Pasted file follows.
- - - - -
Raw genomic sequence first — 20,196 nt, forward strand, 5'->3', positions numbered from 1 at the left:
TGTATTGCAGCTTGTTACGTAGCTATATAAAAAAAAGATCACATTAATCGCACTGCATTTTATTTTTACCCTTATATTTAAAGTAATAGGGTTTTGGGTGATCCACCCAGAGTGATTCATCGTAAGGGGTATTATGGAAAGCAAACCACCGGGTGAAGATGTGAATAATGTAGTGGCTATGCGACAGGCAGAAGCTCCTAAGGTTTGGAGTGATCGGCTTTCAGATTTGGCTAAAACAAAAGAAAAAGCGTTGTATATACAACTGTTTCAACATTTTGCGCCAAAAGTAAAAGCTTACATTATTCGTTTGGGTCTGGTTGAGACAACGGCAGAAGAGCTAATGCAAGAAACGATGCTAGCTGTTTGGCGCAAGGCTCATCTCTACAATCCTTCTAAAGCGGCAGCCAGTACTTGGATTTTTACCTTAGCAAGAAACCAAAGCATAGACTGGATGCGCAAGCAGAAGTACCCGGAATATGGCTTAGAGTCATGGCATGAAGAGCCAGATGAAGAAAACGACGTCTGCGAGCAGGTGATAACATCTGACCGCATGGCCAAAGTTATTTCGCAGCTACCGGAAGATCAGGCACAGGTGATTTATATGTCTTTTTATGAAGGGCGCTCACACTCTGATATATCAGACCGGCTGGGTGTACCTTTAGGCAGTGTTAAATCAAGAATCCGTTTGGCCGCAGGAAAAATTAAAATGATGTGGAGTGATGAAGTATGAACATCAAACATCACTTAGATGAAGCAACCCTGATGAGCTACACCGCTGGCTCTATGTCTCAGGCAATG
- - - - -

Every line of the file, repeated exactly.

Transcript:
Raw genomic sequence first — 20,196 nt, forward strand, 5'->3', positions numbered from 1 at the left:
TGTATTGCAGCTTGTTACGTAGCTATATAAAAAAAAGATCACATTAATCGCACTGCATTTTATTTTTACCCTTATATTTAAAGTAATAGGGTTTTGGGTGATCCACCCAGAGTGATTCATCGTAAGGGGTATTATGGAAAGCAAACCACCGGGTGAAGATGTGAATAATGTAGTGGCTATGCGACAGGCAGAAGCTCCTAAGGTTTGGAGTGATCGGCTTTCAGATTTGGCTAAAACAAAAGAAAAAGCGTTGTATATACAACTGTTTCAACATTTTGCGCCAAAAGTAAAAGCTTACATTATTCGTTTGGGTCTGGTTGAGACAACGGCAGAAGAGCTAATGCAAGAAACGATGCTAGCTGTTTGGCGCAAGGCTCATCTCTACAATCCTTCTAAAGCGGCAGCCAGTACTTGGATTTTTACCTTAGCAAGAAACCAAAGCATAGACTGGATGCGCAAGCAGAAGTACCCGGAATATGGCTTAGAGTCATGGCATGAAGAGCCAGATGAAGAAAACGACGTCTGCGAGCAGGTGATAACATCTGACCGCATGGCCAAAGTTATTTCGCAGCTACCGGAAGATCAGGCACAGGTGATTTATATGTCTTTTTATGAAGGGCGCTCACACTCTGATATATCAGACCGGCTGGGTGTACCTTTAGGCAGTGTTAAATCAAGAATCCGTTTGGCCGCAGGAAAAATTAAAATGATGTGGAGTGATGAAGTATGAACATCAAACATCACTTAGATGAAGCAACCCTGATGAGCTACACCGCTGGCTCTATGTCTCAGGCAATG